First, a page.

Glockmeister extra power trigger spring. Everything else stays stock.

    Competition guns get a light firing pin plunger spring, 3.5 lb connector
    (I like Lone Wolf) and a re-drilled trigger bar. With the stock striker
    spring it will be right at 3 lbs, crisp with a positive reset and all safeties
    operational.
     
  11. Axxe55

    Axxe55 The Apocalypse Is Coming.....

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    just a question for you.

    is this something you would recommend anyone doing to their Glock or someone who is well versed in working on pistols in general and Glocks specifically?
     
  12. 12fretter

    12fretter New Member

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    There's one in every crowd...
     
  13. BillM

    BillM Active Member Supporter

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    I would say it is not beyond the ability of the "hobby gunsmith" who takes the
    time to understand the Glock mechanism. Glocks are without a doubt
    the easiest semi-auto pistol to work on, and if you screw something up the
    replacement parts are cheap and readily available. Internally they are
    about two steps simpler than a staple gun. No slam there--I think they
    are a marvel of engineering and manufacturing simplicity. :)
     
  14. therukh

    therukh New Member

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    Minimal Trigger Mod

    For a carry gun I don't do much to my Glocks. Occasionally I polish the internals but for someone new I recommend just using some Never-Seez on the tip of the cruciform (sear) and that's all. Then dry fire and/or shoot it all you want and it will polish itself. Check it often to make sure it doesn't rub off but it stays on well. If you do use some NeverSeez, make sure you only use a tiny bit as it lasts & lasts...a thimble full will last for years.
     
  15. Mercator

    Mercator Active Member

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    Glock trigger jobs have a track record of not living up to the expectations. Including mine. To this day there is no trigger job/replacement for a Glock that everyone knows to be a definite improvement. The 5.5# pull is ideal in a self defense/all purpose Glock. What you gain in the trigger pull (if lighter means better), you may lose in the tactile feedback from trigger reset. But if you must, good luck and good shooting.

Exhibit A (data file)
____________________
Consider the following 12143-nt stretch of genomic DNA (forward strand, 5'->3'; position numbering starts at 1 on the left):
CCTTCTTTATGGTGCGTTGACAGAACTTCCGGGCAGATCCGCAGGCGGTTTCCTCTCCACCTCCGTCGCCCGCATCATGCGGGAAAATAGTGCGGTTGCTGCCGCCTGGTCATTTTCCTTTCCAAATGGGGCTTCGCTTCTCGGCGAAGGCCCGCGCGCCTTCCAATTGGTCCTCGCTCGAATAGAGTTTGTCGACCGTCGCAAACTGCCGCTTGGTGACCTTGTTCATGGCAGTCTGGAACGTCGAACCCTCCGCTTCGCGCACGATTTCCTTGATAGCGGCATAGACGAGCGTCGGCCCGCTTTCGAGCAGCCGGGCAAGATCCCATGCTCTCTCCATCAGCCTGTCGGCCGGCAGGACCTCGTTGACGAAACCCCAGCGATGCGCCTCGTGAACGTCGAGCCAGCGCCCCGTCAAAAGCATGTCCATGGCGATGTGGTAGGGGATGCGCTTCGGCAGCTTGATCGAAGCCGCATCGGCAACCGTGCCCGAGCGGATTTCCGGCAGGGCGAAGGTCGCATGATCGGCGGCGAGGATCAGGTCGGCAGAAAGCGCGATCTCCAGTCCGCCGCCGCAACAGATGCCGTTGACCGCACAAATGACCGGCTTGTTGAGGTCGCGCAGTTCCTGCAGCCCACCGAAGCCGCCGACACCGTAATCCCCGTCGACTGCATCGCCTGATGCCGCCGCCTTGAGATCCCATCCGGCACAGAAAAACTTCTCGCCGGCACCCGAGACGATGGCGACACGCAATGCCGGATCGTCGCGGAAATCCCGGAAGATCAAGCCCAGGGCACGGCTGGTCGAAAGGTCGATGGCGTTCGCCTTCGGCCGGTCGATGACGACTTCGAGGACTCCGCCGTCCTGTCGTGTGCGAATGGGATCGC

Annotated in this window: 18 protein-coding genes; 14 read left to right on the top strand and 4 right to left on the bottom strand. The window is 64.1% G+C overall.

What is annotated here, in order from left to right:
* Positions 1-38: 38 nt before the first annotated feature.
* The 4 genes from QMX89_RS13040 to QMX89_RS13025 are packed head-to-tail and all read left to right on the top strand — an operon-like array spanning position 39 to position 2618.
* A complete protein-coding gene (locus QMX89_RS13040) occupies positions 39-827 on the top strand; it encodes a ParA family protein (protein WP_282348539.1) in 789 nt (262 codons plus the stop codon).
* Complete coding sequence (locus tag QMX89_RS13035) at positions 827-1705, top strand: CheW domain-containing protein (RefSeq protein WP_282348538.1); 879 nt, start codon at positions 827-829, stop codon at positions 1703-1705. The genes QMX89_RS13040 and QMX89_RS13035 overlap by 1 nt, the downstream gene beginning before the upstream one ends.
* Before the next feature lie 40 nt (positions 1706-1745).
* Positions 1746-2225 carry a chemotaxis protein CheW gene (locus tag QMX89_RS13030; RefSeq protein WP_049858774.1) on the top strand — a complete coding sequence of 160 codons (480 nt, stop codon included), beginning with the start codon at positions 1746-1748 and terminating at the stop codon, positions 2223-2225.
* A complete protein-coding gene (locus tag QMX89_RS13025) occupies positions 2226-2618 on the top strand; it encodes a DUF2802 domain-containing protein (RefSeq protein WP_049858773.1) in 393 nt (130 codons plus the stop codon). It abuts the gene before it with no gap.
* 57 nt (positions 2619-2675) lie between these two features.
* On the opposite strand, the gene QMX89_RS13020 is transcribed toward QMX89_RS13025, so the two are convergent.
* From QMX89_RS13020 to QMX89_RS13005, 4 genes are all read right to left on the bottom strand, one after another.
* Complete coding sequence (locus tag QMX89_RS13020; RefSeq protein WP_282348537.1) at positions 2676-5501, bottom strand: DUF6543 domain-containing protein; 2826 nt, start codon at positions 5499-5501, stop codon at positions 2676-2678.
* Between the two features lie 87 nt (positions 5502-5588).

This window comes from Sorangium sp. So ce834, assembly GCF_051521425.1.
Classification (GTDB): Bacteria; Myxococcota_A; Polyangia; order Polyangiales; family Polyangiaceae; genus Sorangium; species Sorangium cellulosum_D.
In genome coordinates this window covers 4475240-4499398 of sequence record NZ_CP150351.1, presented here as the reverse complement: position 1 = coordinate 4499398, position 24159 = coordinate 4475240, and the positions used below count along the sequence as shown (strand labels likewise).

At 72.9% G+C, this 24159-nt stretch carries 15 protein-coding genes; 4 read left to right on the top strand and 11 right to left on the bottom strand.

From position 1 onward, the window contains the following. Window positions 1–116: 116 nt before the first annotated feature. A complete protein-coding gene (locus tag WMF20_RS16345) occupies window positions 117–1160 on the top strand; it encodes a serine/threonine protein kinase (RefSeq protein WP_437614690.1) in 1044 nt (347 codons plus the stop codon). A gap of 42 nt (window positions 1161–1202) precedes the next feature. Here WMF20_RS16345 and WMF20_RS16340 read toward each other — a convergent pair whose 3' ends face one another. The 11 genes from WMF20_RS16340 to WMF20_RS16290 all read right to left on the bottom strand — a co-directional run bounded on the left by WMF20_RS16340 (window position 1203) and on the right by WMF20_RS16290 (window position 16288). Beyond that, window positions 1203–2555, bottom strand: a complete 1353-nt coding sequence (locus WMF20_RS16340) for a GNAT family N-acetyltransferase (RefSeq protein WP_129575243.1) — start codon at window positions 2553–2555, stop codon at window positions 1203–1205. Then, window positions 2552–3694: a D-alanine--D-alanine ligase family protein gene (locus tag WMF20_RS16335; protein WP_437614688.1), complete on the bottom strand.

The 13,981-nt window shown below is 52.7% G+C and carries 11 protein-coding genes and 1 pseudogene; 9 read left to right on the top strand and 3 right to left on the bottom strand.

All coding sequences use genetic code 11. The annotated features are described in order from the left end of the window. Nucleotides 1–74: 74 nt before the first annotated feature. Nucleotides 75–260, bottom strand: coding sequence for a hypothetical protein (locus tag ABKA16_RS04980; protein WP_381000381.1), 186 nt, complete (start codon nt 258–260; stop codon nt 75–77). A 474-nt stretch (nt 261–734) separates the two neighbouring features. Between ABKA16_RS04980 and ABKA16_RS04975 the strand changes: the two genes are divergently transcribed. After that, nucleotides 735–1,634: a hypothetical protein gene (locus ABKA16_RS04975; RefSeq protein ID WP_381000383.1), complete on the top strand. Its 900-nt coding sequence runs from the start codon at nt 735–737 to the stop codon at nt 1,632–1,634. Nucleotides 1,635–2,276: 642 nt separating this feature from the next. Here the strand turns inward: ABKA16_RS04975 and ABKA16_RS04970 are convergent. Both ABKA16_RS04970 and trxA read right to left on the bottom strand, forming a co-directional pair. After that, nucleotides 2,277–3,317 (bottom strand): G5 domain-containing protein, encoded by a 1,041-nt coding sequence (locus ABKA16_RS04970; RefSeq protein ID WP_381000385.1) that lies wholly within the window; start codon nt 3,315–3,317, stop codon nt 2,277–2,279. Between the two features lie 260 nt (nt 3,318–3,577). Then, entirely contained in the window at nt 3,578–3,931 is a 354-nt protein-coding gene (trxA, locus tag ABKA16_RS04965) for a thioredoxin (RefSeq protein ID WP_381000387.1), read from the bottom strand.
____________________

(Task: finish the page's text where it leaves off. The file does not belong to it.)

16. 12fretter

    12fretter New Member

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    Thanks for all the suggestions and opinions. I think more of the goal is to make the trigger smooth. The gritty and "notched" feeling is what I want to get rid of more than making the trigger a lot easier to pull. In that case, I'm thinking more about polishing the parts a bit to see if that makes any difference at all. I'm still up in the air about it.
     
  17. AR10

    AR10 New Member

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    [​IMG]

    In every forum, usually about once a week, someone starts a 25 cent trigger job thread.

    I have been in the middle of many of these, and it always ends up with people ticked, people mad, and sometimes members banned.

    For the hundreds of people that safely roll through stop signs, there are a hand full of folks that get t-boned.

    The safe side of the argument, is no not polish anything inside a gun. Ever. This is Armorer / Gunsmith territory.

    The free spirited side of the coin says, go ahead, buy a dremel tool, and go to town.

    I say, be safe, not sorry.

    Here is what it can look like if something goes wrong

    [​IMG]
     
  18. AR10

    AR10 New Member

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  19. AR10

    AR10 New Member

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    [ame]https://www.youtube.com/watch?v=MawzcjM5dYc[/ame]
     
  20. manta

    manta Well-Known Member Supporter

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    I think in a situation that you need to use your firearm for self defence I doubt that most would notice if the trigger was 2 lbs or 20 lbs. there is also the possibility that if someone has a N/D and someone gets hurt, the fact that the trigger has being modified could go against the firearm owner.